Endovascular thrombectomy (EVT) has revolutionized stroke management.
DAWN and DEFUSE-3 trials and the AURORA meta-analysis provided evidence for EVT as the treatment option in selected ischemic stroke patients for up to 24 hours of last known well. Advanced imaging helped with patient selection.
What are the outcomes of treating patients with EVT beyond 24 hours of last known well?
Dr. Amrou Sarraj and co-authors performed a retrospective, multinational, multicenter cohort study and found EVT led to better functional independence in patients presenting beyond 24 hours of last known well. However, the EVT group had increased odds of symptomatic intracranial hemorrhage (sICH) compared with the medical management group (control).
The EVT group achieved higher odds of functional independence than the control group (EVT, 38% vs. control, 10%; P < 0.001; inverse probability treatment weighting [IPTW] adjusted odds ratio [aOR], 4.56).
However, the EVT group had significantly higher odds of sICH than the control group (EVT, 10.1% vs. control, 1.8%; P = 0.003; IPTW aOR, 10.65).
The patients included were:
Adults (age ≥18 years)
Diagnosed with large-vessel occlusion in the internal carotid artery or M1 or M2 segments of the middle cerebral artery
Received treatment beyond 24 hours of stroke onset
Patients from 17 high-volume EVT centers across the United States, Europe, and Australia between July 2012 and December 2021
Patients were divided into two groups based on the treatment received: EVT or medical management only (control). Physicians determined EVT eligibility on a case-by-case basis.
The Alberta Stroke Program Early CT Score(s) (ASPECTS) were evaluated on baseline non-contrast CT (NCCT) scans. The perfusion images were processed using Rapid CTP.
301 patients were included in this study, of which 185 received EVT and 116 received medical management.
When comparing EVT and control groups, they found the following:
The EVT and control groups had similar median ages (EVT, 69 years vs. control, 68.5 years; P = 0.95)
The EVT and control groups had a similar proportion of female patients (EVT, 86 of 181 [48%] vs. control, 63 of 115 [55%]; P = 0.22)
The EVT and control groups had a similar proportion of patients with wake-up stroke (EVT, 31 of 153 [20%], vs. control, 22 of 111 [20%]; P = 0.93)
The patients who received EVT demonstrated lower baseline stroke severity (median NIHSS score in EVT group, 14, vs. control, 17; P = 0.01)
The patients who received EVT arrived earlier at an EVT-capable center (median time in EVT group, 28.1, vs. control, 31.4 hours; P = 0.002).
The ischemic injury estimates were smaller in the EVT group on NCCT and CT perfusion (CTP).
NCCT - median CT ASPECTS for EVT group, 7, vs. control group, 5; P < 0.001
CTP - median ischemic core volume for EVT group, 4 mL, vs. control group, 13.4 mL; P = 0.004.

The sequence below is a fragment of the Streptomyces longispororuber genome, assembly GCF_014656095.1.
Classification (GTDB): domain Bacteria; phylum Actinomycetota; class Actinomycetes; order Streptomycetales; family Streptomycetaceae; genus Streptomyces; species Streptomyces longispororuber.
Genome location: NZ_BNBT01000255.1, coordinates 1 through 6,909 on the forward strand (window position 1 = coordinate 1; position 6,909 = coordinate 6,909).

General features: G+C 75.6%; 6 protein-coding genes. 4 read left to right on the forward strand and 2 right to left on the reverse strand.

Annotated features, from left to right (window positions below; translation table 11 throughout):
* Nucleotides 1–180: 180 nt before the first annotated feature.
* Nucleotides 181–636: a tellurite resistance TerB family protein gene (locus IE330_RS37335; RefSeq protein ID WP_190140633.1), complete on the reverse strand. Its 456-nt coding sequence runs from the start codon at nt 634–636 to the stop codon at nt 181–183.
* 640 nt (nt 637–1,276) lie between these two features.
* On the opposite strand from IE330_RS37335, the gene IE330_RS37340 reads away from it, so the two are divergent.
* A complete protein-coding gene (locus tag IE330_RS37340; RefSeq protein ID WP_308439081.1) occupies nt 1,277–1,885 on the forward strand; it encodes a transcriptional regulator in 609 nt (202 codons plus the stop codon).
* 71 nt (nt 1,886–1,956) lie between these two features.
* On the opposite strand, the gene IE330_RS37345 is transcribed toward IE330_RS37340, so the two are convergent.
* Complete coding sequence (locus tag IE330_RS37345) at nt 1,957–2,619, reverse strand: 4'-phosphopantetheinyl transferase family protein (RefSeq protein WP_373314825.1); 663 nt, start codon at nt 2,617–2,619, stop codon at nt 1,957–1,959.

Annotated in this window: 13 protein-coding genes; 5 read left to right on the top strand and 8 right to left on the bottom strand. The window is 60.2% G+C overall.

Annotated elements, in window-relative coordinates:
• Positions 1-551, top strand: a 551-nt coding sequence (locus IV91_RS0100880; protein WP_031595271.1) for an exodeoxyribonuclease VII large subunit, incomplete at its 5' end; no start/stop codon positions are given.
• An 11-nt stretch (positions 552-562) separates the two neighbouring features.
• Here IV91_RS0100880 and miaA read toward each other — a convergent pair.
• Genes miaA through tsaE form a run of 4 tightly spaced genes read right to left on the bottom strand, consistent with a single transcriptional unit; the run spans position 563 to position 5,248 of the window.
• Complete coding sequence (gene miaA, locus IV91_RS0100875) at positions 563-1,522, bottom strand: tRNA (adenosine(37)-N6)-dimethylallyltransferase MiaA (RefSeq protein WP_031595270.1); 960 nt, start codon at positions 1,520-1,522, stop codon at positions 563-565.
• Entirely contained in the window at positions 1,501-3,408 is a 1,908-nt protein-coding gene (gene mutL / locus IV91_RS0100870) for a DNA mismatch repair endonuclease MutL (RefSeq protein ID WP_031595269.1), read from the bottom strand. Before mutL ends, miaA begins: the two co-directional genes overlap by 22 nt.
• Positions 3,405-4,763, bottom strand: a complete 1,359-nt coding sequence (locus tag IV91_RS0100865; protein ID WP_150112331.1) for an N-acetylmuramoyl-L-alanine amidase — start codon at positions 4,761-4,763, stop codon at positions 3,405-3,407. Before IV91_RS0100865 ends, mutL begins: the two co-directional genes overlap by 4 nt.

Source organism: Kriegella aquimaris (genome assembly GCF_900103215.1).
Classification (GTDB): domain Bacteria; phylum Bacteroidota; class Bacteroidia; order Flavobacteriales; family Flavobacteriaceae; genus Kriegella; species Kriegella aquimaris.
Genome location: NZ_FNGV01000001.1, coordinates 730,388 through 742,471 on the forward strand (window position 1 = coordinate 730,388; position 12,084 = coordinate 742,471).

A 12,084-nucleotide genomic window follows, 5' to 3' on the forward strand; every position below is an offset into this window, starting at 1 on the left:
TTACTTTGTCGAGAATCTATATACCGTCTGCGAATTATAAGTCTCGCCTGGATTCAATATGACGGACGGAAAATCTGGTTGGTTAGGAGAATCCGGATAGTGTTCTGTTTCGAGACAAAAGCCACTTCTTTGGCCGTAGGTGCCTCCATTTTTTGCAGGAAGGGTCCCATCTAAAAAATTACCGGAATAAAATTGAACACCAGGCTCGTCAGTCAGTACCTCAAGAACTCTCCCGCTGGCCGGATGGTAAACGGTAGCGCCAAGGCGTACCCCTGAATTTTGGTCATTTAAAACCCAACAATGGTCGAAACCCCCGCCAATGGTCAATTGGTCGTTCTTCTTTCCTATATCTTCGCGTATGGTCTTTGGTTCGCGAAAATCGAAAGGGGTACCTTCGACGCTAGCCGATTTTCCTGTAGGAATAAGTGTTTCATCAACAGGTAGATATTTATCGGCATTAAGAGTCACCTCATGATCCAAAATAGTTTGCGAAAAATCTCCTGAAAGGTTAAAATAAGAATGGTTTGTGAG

The critically hypoperfused tissue volumes (Tmax > 6) were similar in both groups - median volume, EVT group, 79 mL, vs. control group, 91 mL; P = 0.43.
Functional and safety outcomes
EVT group achieved higher odds of functional independence (38% vs. control, 10%; P < 0.001; IPTW aOR, 4.56)
EVT group had lower odds of mortality (26% vs. control, 41%; P = 0.02; IPTW aOR, 0.49).
EVT group had significantly higher odds of sICH (10.1% vs. control, 1.8%; P = 0.003; IPTW aOR, 10.65).
The EVT group demonstrated better functional outcomes even when the patients were propensity-matched based on clinical and imaging characteristics (including mismatch ratio and volume) and analyzed.
This study is the largest to date evaluating EVT's functional and safety outcomes in ischemic stroke patients presenting beyond 24 hours of last known well compared to patients who received medical management only. Future prospective studies will help confirm these findings and evaluate the outcomes of EVT for patients beyond 24 hours last known well.
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Co-authors in this paper: Timothy J. Kleinig, MBBS(Hons), PhD; Ameer E. Hassan, DO; Pere Cardona Portela, MD; Santiago Ortega-Gutierrez, MD; Michael G. Abraham, MD; Nathan W. Manning, MD; James E. Siegler, MD; Nitin Goyal, MD; Laith Maali, MD; Spiros Blackburn, MD; Teddy Y. Wu, MBChB; Jordi Blasco, MD; Arturu Renú, MD; Navdeep S. Sangha, MD; Juan F. Arenillas, MD; Margy E. McCullough-Hicks, MD; Adam Wallace, MD; Daniel Gibson, MD; Deep K. Pujara, MBBS; Faris Shaker, MBChB; Mercedes de Lera Alfonso, MD; Marta Olivé-Gadea, MD; Mudassir Farooqui, MD; Juan S. Vivanco Suarez, MD; Zachary Iezzi, BS; Jane Khalife, MD; Colleen G. Lechtenberg, MD; Syed K. Qadri, MD; Rami B. Moussa, BS; Mohammad A. Abdulrazzak, MD; Tareq S. Almaghrabi, MBBS; Osman Mir, MD; James Beharry, MBChB; Balaji Krishnaiah, MD; Megan Miller, BS; Najwa Khalil, MBBS; Gagan J. Sharma, MS; Aristeidis H. Katsanos, MD; Ali Fadhil, MD; Kelsey R. Duncan, MD; Yin Hu, MD; Sheryl B. Martin-Schild, MD; Georgios K. Tsivgoulis, MD; Dennis Cordato, MBBS; Anthony Furlan, MD; Leonid Churilov, PhD; Peter J. Mitchell, MD; Adam S. Arthur, MD; Mark W. Parsons, MD; James C. Grotta, MD; Clark W. Sitton, MD; Marc Ribo, MD; Gregory W. Albers, MD; Bruce C. V. Campbell, MBBS, PhD
Pivotal trials helped establish the role of endovascular thrombectomy (EVT) treatment for selected ischemic stroke patients with large vessel occlusions. However, not all patients undergoing EVT receive functional independence.
Recent randomized clinical trials suggest that endovascular thrombectomy (EVT) could lead to favorable outcomes in basilar artery occlusion (BAO) patients. BAO patients are known to have higher rates of disability and mortality.